Eighty percent of our supplies for Afghanistan go through Pakistan, and the Iranians were very cooperative early on in the fight against the Taliban. The Bush administration policy in fighting the Taliban -- in line with Sen. Obama's proposal -- is to send U.S. forces into Pakistan, perhaps without notice to the Pakistanis as to the time and place of the attack. We have come to distrust the Pakistani intelligence service, ISI, to the point where we believe that it leaked plans about our earlier raids to the intended targets -- and we have also implicated it in the attack on the Indian Embassy in Kabul. Given the meager results of the last few U.S. raids (and reported firing on American helicopters by Pakistani security forces), would you continue this policy? Do you believe the fragile Zardari government can survive public rage at what is seen as an attack on Pakistani sovereignty? If you would continue the raids, do you appreciate that this runs the risk of Pakistani retaliation, perhaps by cutting our access to Afghanistan? Would you then consider going to the Iranians to secure an alternative route to Afghanistan so that we can reinforce our forces (and NATO's) in that country?
David Makovsky, director of the Project on the Middle East Peace Process at the Washington Institute for Near East Policy.
Israeli and Palestinian leaders have spent more time discussing the final contours of a peace plan since last November's Annapolis conference than ever before. Key territorial differences have been narrowed. Yet important gaps remain. How high of a priority is it to keep Annapolis alive? Is there a better approach? How could the United States persuade the Israeli and Palestinian publics not to be deterred by past setbacks and to believe again that diplomacy can produce results?
More broadly, how should the United States reach out to Arab states to support peace? The Arab states usually say that they endorsed an Arab initiative in 2002 that offers Israel diplomatic recognition once Israel yields all the territories it won in the 1967 war; many Israelis insist that is insufficient, as they are more vulnerable to rocket fire having already withdrawn from Gaza and Lebanon. How can we approach the Arab states to use their unique position to delegitimize the radicals who seek to torpedo peace?
Some say the Bush effort on Middle East democratization was futile because elections only bring into office Islamists who are hostile to the United States. Others say that the program should not be shelved but, perhaps, modified to focus more on establishing the foundation of liberal institutions. What's the best way to proceed?
Michael Rubin, resident scholar at the American Enterprise Institute.
The Iranian and North Korean nuclear programs will remain challenges for the next administration. Iran continues to enrich uranium despite three U.N. Security Council resolutions, and North Korea announced this week that it is resuming work at its plutonium processing plant. North Korea was also allegedly responsible for helping Syria construct a covert nuclear facility that the Israeli Air Force destroyed in a strike last September. It is all well and good to say that you favor diplomacy, but what actions will you take if diplomacy does not succeed? What evidence will you look for both to determine that diplomacy is working or, conversely, that it is failing?
Nancy Sodeberg, White House deputy assistant to the president for national security affairs in the Clinton administration, co-author of The Prosperity Agenda: What the World Wants From America and What We Need in Return
The debate questions, regardless of their topic, are less important than the zingers the candidates must deploy -- prepared answers calculated to address lingering fears of their respective weaknesses. Obama critics think he is too eager to negotiate and go first to the U.N. McCain detractors say he is another reckless George Bush who will restart the Cold War. Thus, Obama must demonstrate that he is capable of a puffy-chest moment ("You're damn right I will not bother to ask Pakistan for permission to kill bin Laden.") while McCain must convey that he knows it sometimes takes more political courage to negotiate than to fight. So, let's hear them:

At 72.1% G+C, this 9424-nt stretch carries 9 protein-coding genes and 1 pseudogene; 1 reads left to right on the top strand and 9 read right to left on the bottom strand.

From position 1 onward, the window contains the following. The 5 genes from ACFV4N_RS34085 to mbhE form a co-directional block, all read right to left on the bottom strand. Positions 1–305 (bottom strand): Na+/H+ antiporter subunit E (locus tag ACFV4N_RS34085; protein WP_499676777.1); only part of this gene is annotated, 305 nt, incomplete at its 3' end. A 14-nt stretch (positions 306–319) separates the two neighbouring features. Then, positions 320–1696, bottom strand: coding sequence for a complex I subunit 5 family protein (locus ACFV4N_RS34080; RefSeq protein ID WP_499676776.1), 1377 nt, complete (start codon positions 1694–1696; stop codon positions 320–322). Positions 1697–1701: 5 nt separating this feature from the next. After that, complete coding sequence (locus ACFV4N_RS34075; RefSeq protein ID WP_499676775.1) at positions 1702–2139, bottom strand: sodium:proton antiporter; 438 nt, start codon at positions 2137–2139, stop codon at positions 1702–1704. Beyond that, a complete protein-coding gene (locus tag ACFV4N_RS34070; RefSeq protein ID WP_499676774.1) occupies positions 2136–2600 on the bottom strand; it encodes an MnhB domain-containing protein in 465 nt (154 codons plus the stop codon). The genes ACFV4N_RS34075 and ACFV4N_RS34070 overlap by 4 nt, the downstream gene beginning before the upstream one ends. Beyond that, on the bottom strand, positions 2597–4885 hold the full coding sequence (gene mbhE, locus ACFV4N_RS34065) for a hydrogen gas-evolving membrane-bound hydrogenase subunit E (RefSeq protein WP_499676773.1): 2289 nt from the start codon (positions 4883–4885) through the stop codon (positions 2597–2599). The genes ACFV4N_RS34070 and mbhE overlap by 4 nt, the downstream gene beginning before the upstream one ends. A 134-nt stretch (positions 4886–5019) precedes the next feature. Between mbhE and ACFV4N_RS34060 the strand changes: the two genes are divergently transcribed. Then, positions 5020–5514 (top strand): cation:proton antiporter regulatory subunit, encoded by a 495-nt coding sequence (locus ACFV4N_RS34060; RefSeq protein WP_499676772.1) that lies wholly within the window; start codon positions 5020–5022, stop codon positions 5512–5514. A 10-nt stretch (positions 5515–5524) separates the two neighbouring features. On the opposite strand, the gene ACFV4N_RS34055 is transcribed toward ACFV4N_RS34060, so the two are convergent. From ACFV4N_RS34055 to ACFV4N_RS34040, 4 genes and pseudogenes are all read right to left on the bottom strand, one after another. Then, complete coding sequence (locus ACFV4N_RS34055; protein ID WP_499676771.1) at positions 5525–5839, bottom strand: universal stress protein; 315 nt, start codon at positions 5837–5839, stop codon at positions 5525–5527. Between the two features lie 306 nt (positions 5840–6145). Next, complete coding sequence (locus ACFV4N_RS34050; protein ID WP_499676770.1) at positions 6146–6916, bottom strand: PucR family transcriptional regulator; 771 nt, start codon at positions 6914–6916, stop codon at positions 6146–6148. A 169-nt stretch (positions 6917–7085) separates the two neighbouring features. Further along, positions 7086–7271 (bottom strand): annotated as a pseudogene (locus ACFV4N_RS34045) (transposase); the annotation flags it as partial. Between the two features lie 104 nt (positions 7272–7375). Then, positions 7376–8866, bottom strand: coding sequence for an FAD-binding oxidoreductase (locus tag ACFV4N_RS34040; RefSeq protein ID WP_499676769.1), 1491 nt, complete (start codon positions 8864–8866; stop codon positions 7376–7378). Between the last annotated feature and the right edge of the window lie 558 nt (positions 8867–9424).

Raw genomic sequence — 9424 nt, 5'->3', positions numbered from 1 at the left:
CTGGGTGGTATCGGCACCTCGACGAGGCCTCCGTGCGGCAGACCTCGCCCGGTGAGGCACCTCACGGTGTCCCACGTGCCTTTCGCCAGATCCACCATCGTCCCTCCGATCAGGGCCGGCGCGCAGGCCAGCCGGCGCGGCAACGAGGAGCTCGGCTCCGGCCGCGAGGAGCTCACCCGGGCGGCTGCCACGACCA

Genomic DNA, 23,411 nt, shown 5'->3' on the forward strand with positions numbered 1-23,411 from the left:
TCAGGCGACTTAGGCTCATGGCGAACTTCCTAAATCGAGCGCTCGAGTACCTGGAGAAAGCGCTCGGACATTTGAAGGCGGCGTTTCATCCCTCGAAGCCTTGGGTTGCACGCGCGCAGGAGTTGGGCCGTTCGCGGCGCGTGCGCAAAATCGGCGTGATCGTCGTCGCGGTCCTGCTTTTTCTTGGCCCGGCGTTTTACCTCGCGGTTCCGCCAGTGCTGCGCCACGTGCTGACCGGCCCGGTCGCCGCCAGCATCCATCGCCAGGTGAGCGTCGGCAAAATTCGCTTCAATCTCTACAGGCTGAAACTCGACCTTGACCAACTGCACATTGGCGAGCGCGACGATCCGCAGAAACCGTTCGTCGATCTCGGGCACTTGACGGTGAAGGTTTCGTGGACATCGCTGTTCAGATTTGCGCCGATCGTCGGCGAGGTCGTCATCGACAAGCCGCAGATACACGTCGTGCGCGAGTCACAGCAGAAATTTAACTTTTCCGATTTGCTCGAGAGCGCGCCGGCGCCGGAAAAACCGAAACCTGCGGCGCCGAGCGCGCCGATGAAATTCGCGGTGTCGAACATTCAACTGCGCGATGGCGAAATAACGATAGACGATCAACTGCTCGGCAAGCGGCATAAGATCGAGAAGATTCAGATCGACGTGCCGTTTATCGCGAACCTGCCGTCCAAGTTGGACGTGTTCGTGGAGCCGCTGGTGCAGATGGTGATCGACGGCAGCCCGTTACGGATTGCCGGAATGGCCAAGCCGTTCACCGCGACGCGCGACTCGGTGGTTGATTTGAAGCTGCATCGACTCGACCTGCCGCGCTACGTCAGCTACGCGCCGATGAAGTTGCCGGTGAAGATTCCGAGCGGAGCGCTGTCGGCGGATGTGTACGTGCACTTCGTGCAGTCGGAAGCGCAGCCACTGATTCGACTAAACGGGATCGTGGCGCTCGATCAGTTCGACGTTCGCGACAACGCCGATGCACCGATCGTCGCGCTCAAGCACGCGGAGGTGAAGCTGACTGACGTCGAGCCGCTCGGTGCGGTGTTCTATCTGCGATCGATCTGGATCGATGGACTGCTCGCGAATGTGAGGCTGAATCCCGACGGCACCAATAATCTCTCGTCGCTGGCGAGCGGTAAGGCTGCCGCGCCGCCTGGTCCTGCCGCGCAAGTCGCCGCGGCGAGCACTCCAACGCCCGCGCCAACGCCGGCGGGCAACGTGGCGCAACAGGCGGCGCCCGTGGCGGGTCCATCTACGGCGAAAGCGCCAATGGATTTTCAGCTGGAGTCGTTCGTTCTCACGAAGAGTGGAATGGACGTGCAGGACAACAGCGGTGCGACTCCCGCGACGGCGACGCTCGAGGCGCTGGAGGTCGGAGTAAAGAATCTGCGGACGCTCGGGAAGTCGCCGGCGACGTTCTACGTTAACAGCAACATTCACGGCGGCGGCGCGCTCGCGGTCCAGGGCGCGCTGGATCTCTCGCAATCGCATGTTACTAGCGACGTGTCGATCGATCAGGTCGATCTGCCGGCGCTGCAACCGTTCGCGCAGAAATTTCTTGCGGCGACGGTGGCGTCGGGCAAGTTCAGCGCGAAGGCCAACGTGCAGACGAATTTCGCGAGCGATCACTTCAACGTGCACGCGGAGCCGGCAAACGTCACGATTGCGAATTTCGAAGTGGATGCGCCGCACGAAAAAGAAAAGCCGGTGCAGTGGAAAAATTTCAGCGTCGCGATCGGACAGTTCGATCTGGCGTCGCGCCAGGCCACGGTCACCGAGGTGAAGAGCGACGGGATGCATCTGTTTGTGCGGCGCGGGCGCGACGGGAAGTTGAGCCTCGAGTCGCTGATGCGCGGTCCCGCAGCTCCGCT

Assuming you both would be tough negotiators, at what point would each of you consider using force to protect Georgia and to prevent a nuclear Iran? How do you know when to give up on talks and resort to military force?
Danielle Pletka, vice president for foreign and defense policies studies at the American Enterprise Institute.
Barack Obama has said that he opposes the Iraq war, opposes the surge and wishes to withdraw troops on a specific timeline regardless of our success on the ground or the views of our commanders. He has said that he wants to sit down with the Iranian leadership and negotiate without preconditions, a position rejected by America's allies in Europe. He has also suggested that the United States should threaten to and possibly attack Pakistan for harboring al-Qaeda. Each of these positions can be explained in a vacuum, but together they add up to a confusing picture of how President Obama would defend America against enemies abroad. How would he weave together or reconcile these disparate views and explain to the American people the principles that underpin his national security policy?
Michael J. Green, senior director for Asian affairs at the National Security Council from January 2004 to December 2005 and an adviser to the McCain campaign.
The great unanswered question so far this election is how the United States should respond to the rise of Asia. McCain has called for engaging China on the many areas of overlapping interests we have with Beijing, while strengthening our alliance ties with Japan, Korea and Australia to maintain a balance of power that reinforces our values and is reassuring for the rest of the region. Obama says that he wants to restore our alliances, but he has led the charge against the U.S.-Korea Free Trade Agreement. The Korean trade minister warned that if Congress scuttles the FTA, "no country in Asia will trust you to do a free trade agreement ever again." That would not only undercut our ally South Korea, it would also mean ceding the field in Asia for a series of trade agreements with China that exclude the United States.
What do the candidates plan on doing to keep America engaged in Asia and our alliances strong?